There is Scott, Spencer’s best friend and right hand man. He’s rude, funny and, in his own words, ‘a massive lad’. Then on the other side of the spectrum I have Gabi’s best friend Michael. Spencer can’t understand him as he doesn’t behave like a traditional bloke. He is probably the most aware character in the whole play and Spencer hates that.

Spencer’s mental state is all over the place. One moment he is calm and collected, the next he is a screaming at a waitress about an order of milk for his tea. A way that I have dealt with these themes in the play is using humour and comedy. I find it’s so much easier to open up a conversation about things if we have comedy on our side.

I have found it interesting that my audiences so far have laughed and then checked themselves to make sure that is OK. YES IT’S OK! We need to laugh, we need to see that it is ridiculous that we don’t talk about things, and to recognise the ridiculous labels and rules that we place upon ourselves, and that it is OK to be sad.

CC: We know you best as one-fifth of zazU. What made you decide it was time to try your hand at writing a play?
TM: Well, I was heavily inspired by my zazUvain co-star Maddie Rice, who came up to Edinburgh last year with ‘Pickle Jar’. I had it on my bucket list that I wanted to write a play, bring it up to Edinburgh and hopefully get it published. It has been the most terrifying thing I have ever done creatively and mentally, but I love the play, the characters and the story, so even though it is a whirlwind of emotions, it’s fun…I think.

CC: How does performing a one-person show compare to being part of a group?
TM: It’s bizarre! There are some positives, especially if you are a control freak. However, you have to be so mentally strong. If something goes wrong with zazU, all five of us can band together and get ourselves out of a rut. Being on your own, you have to do that by yourself, which is much more difficult.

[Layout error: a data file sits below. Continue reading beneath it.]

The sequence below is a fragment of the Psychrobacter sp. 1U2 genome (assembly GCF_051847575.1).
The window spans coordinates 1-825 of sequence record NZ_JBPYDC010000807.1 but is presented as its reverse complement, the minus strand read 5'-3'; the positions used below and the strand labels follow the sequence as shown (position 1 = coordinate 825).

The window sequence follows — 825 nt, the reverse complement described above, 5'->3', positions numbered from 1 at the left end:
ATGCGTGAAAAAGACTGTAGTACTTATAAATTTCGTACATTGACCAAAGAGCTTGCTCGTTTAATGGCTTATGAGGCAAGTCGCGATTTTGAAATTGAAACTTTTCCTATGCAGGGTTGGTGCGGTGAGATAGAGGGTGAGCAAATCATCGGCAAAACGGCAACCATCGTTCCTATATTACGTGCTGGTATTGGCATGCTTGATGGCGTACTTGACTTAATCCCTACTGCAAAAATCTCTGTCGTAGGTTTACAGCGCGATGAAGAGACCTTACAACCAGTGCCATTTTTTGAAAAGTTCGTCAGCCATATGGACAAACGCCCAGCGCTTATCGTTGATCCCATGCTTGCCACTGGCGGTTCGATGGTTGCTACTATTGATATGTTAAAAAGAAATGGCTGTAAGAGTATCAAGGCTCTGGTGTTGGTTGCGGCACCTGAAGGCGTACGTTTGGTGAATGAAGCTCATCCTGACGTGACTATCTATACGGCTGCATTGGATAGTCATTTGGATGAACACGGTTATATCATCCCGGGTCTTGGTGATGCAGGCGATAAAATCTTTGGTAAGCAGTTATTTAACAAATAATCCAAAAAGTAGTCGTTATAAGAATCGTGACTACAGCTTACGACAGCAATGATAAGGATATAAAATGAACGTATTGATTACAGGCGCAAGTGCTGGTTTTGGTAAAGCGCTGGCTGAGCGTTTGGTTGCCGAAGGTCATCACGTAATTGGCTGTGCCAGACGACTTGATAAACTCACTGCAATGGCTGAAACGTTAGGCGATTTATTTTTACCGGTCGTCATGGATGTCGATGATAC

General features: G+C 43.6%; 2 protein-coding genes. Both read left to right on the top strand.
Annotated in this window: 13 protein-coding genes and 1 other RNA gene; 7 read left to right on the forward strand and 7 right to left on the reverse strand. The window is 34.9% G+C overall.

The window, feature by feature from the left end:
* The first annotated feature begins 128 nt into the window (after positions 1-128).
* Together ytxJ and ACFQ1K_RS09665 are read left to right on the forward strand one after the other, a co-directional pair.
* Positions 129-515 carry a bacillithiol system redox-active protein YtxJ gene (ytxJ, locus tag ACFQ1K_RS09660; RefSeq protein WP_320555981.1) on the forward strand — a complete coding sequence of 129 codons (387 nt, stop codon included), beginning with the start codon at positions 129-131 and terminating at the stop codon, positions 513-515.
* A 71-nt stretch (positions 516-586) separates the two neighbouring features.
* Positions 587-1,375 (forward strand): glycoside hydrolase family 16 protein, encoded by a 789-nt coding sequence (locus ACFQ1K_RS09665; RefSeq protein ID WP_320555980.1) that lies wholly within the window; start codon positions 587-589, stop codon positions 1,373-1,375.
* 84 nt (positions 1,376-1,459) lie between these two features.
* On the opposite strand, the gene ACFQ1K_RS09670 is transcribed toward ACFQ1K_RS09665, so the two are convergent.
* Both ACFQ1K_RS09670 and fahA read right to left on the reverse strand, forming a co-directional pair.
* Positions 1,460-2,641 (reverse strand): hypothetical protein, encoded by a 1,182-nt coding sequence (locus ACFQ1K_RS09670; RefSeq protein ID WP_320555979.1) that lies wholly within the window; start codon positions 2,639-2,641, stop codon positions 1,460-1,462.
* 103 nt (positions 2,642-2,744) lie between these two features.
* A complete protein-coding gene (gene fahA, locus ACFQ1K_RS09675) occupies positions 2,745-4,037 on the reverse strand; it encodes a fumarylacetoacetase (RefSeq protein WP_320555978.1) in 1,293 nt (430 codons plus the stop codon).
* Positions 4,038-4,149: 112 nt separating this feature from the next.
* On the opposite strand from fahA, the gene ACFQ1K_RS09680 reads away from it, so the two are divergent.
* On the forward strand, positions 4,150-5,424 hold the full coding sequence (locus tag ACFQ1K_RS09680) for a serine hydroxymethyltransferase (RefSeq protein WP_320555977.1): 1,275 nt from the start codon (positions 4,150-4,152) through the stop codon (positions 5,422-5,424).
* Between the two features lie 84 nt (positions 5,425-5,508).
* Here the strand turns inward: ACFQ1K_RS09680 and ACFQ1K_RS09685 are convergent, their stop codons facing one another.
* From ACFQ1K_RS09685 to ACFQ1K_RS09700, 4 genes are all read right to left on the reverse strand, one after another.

CC: How did you team up with the show’s director Derek Anderson? What was his role in developing the piece?
TM: I met Derek doing an ‘R&D’ at the Bunker Theatre in London three years ago and we have been pals ever since. I sent him a fifteen minute extract of the show. We then had a coffee and he kindly agreed to work with me on it. He has literally done everything on bringing the show to life – he directed it, built and designed the set, developed the script and is the lighting designer. He is a Fringe hero and I owe him my life.

CC: The music side of the show is interesting. You’ve worked with Holly Khan on all that. How did that process work?
TM: Holly’s role in the show has been vital. She has been with us since the start of rehearsals, constantly bringing in new pieces to try. We talked about Spencer having a musical world in his head. A world where each character has their own instrument or sound. She has managed to create a musical world that aids the passing of time so well. It’s beautiful and filmic and I hope we get to work on something else with her soon.

CC: We mentioned zazU. What’s going on with all things zazU?
TM: ZazU are good! We are having a break from live stuff as everyone is so busy, but we’ll be back soon with something new.

CC: Finally, we are well into the Fringe now. What have been your highlights so far?
TM: I have so many. I’m working with the company Fight The Dog on ‘Ticker’ and every single one of their shows is amazing, so I would recommend all of them. And also ‘Boar’ at the Pleasance Courtyard, Naomi McDonald’s ‘CopyCat’ at The Caves and ‘Ripped’ at Underbelly.

However, my main recommendation is to do a triple visit to Iron Belly at Underbelly Cowgate. So, ‘Do Our Best’ at 2.50pm, then ‘Ticker’ at 4.10pm, followed by Nicola Wren’s ‘Superstar’ at 5.30pm. It’s a beautiful sandwich of theatre!

Tom Machell performs ‘Ticker’ at Underbelly until 25 Aug.

Photo: Matt Crockett



READ MORE ABOUT: |